SYRACUSE — Wawasee High School’s football field will have a significantly different look by August. During the regular monthly meeting of the Wawasee school board Tuesday evening, April 18, in Syracuse, the board approved entering a contract with Cincinnati-based The Motz Group for a new artificial turf field to be installed at the high school this summer.
The cost will be a maximum of $825,000 and will be funded through a bond issue. A dual fiber composite will be used for the field, which will also include an extra layer of padding.
Kim Nguyen, principal of WHS, said the artificial turf will mean much more usage compared to the current grass field, which has only been used 30 times total during the current school year. He noted in the past use of the football field was restricted out of concern the field would be torn up too much. But now the field could be used year round unless there is severe weather.
“The community will be able to use it now,” Nguyen said, in addition to other sports teams and even the new nearby Syracuse Elementary could use it for PE classes. “It (the field) has a load of benefits and the biggest thing is it will bring the community and schools together.”
Rob Fisher, school board member, said at first he had difficulty approving the turf field due to the cost but changed his mind after he was told about the numerous benefits it can bring. “I feel a lot better about it now,” he said.
An artificial turf field will reduce the amount of maintenance needed, such as mowing and striping, and allow for workers to be used elsewhere more often. Warsaw and Goshen high schools have artificial turf fields and used The Motz Group to install their fields.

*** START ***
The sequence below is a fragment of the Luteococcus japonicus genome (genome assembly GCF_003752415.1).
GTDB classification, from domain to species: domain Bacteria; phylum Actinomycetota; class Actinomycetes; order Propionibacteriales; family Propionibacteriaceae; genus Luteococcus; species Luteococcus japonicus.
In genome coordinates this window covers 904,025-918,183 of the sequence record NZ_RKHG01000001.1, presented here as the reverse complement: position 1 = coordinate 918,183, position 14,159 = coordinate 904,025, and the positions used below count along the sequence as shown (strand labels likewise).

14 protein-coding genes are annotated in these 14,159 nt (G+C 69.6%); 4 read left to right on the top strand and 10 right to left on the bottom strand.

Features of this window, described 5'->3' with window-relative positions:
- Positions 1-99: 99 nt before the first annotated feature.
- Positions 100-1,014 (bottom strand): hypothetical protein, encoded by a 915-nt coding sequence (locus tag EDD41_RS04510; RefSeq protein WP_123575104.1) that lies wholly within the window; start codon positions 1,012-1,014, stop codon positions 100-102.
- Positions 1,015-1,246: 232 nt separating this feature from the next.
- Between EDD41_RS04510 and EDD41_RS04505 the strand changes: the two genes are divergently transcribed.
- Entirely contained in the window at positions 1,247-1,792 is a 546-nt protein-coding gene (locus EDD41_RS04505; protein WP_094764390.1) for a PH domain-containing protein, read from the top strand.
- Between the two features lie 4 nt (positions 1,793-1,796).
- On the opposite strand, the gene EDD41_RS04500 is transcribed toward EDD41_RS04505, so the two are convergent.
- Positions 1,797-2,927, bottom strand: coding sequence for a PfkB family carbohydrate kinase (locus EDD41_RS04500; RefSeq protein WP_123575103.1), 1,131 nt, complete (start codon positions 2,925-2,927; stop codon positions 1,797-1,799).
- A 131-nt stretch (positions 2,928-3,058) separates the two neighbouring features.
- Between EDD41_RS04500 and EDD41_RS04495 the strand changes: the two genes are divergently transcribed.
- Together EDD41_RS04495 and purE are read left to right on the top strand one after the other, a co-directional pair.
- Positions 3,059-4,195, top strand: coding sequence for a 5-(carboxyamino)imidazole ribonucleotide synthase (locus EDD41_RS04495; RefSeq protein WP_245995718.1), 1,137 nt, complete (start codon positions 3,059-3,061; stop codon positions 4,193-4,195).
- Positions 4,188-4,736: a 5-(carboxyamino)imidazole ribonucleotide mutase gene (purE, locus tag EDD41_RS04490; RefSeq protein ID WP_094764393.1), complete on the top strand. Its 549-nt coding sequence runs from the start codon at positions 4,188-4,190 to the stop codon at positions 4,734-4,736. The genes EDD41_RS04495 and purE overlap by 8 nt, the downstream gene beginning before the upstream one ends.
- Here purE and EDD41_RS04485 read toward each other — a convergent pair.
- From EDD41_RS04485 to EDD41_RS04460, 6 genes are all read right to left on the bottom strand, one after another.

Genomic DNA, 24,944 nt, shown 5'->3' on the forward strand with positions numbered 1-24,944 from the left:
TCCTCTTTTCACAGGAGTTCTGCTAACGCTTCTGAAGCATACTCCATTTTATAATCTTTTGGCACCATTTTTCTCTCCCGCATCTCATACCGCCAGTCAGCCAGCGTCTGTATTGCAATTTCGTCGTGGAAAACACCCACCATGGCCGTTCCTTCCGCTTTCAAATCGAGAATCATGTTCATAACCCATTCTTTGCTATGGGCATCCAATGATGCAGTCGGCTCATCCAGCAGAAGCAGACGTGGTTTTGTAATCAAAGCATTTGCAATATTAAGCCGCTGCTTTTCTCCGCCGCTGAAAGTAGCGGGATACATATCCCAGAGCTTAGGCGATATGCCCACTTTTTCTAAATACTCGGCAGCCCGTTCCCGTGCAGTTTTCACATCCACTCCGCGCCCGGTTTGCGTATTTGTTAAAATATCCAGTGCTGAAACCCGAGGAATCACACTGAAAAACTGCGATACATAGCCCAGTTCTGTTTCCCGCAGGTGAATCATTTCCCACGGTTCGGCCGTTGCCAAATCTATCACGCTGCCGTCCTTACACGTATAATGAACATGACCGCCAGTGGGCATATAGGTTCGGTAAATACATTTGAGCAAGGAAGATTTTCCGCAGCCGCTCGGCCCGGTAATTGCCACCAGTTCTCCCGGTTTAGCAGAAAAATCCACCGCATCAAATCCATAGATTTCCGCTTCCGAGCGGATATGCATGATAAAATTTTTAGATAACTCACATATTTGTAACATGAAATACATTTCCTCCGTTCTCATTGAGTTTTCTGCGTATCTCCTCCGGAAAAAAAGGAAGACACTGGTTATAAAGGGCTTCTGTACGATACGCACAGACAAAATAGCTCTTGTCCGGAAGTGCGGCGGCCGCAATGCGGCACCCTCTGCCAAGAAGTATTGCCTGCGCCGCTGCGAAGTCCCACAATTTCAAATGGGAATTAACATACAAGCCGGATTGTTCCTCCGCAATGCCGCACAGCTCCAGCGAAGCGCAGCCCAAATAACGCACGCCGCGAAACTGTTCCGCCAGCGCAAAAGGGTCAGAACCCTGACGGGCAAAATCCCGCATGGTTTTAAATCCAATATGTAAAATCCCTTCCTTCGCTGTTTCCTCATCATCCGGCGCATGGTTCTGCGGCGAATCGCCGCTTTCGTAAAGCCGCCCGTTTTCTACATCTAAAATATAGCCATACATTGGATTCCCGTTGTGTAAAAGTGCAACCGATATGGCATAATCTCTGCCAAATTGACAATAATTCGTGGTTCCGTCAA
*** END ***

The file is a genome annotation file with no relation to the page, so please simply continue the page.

Installation of the new field will begin around mid-May and the goal is to have it ready for the first home football game in August.
In other business, the board recognized the robotics team from the high school who will be competing in the world championships beginning Thursday, April 20, in Louisville. Conner Erlenwein, Braxton Oberg, Luke Tyler, Taylor Large and Hunter Newlin will compete as a team in Louisville against 600 teams from 26 countries.
A robot was brought in for a demonstration to the school board, but had a slight bit of difficulty navigating on the carpeting, which is a different surface than what it is normally used on.
Also recognized was an FFA soils judging team from the high school who will be competing nationally May 1-5 in Oklahoma City. Bryce Wuthrich, Brooklyn McCulloch, Christy Carson and Madelyn Zimmerman make up the team.
In other business, during her report to the board, Joy Goshert, assistant superintendent, said the school corporation is working with PBL Ohio for project based learning professional development. A trainer from Ohio will come here to teach 35 elementary teachers project based learning 101, which is being funded through a Dekko grant.
A small group of Wawasee administrators and instructional coaches will visit a school district in Yellow Springs, Ohio, to learn about PBL. And due to receiving a state digital learning grant, several Wawasee principals, instructional coaches and teachers will be able to learn more about PBL coaching and the basics of PBL through training in Ohio.
Also during her report, Goshert noted the application for electronic learning during inclement weather days is not available yet for the 2017-18 school year, but she anticipates it to be available by May 1.